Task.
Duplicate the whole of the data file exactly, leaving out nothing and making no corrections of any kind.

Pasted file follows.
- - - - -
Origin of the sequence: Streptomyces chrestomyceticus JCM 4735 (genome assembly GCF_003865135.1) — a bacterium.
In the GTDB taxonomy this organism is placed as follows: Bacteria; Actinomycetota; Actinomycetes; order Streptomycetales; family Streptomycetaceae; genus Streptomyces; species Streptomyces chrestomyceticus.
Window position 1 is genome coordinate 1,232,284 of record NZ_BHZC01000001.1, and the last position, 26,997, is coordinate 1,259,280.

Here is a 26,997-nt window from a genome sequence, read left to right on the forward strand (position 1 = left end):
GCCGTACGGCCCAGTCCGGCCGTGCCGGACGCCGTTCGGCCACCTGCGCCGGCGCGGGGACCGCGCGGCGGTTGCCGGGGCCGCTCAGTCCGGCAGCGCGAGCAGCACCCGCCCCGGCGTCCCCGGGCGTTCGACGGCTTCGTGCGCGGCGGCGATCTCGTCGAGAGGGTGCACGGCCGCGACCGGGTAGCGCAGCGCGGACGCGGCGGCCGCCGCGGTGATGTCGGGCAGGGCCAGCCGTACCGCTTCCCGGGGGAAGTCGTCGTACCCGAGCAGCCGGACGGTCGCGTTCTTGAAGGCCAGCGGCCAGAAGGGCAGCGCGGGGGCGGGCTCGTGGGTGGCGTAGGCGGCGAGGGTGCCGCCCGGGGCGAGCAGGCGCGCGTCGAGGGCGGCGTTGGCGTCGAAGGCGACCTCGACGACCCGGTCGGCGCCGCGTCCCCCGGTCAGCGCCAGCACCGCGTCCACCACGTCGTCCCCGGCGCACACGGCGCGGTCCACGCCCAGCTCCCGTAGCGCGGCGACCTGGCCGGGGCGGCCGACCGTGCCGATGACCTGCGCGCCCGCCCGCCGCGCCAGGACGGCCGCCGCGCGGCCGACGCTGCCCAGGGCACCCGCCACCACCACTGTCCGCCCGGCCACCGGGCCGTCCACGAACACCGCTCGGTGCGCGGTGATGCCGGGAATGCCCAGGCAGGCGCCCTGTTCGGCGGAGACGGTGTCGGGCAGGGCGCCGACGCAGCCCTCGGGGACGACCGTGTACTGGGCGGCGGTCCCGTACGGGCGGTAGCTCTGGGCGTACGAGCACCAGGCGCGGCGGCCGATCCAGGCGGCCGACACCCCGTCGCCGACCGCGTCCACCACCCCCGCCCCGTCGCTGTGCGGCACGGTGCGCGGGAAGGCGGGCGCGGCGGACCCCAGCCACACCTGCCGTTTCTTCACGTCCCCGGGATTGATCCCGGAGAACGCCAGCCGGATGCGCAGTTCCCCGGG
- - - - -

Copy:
Origin of the sequence: Streptomyces chrestomyceticus JCM 4735 (genome assembly GCF_003865135.1) — a bacterium.
In the GTDB taxonomy this organism is placed as follows: Bacteria; Actinomycetota; Actinomycetes; order Streptomycetales; family Streptomycetaceae; genus Streptomyces; species Streptomyces chrestomyceticus.
Window position 1 is genome coordinate 1,232,284 of record NZ_BHZC01000001.1, and the last position, 26,997, is coordinate 1,259,280.

Here is a 26,997-nt window from a genome sequence, read left to right on the forward strand (position 1 = left end):
GCCGTACGGCCCAGTCCGGCCGTGCCGGACGCCGTTCGGCCACCTGCGCCGGCGCGGGGACCGCGCGGCGGTTGCCGGGGCCGCTCAGTCCGGCAGCGCGAGCAGCACCCGCCCCGGCGTCCCCGGGCGTTCGACGGCTTCGTGCGCGGCGGCGATCTCGTCGAGAGGGTGCACGGCCGCGACCGGGTAGCGCAGCGCGGACGCGGCGGCCGCCGCGGTGATGTCGGGCAGGGCCAGCCGTACCGCTTCCCGGGGGAAGTCGTCGTACCCGAGCAGCCGGACGGTCGCGTTCTTGAAGGCCAGCGGCCAGAAGGGCAGCGCGGGGGCGGGCTCGTGGGTGGCGTAGGCGGCGAGGGTGCCGCCCGGGGCGAGCAGGCGCGCGTCGAGGGCGGCGTTGGCGTCGAAGGCGACCTCGACGACCCGGTCGGCGCCGCGTCCCCCGGTCAGCGCCAGCACCGCGTCCACCACGTCGTCCCCGGCGCACACGGCGCGGTCCACGCCCAGCTCCCGTAGCGCGGCGACCTGGCCGGGGCGGCCGACCGTGCCGATGACCTGCGCGCCCGCCCGCCGCGCCAGGACGGCCGCCGCGCGGCCGACGCTGCCCAGGGCACCCGCCACCACCACTGTCCGCCCGGCCACCGGGCCGTCCACGAACACCGCTCGGTGCGCGGTGATGCCGGGAATGCCCAGGCAGGCGCCCTGTTCGGCGGAGACGGTGTCGGGCAGGGCGCCGACGCAGCCCTCGGGGACGACCGTGTACTGGGCGGCGGTCCCGTACGGGCGGTAGCTCTGGGCGTACGAGCACCAGGCGCGGCGGCCGATCCAGGCGGCCGACACCCCGTCGCCGACCGCGTCCACCACCCCCGCCCCGTCGCTGTGCGGCACGGTGCGCGGGAAGGCGGGCGCGGCGGACCCCAGCCACACCTGCCGTTTCTTCACGTCCCCGGGATTGATCCCGGAGAACGCCAGCCGGATGCGCAGTTCCCCGGG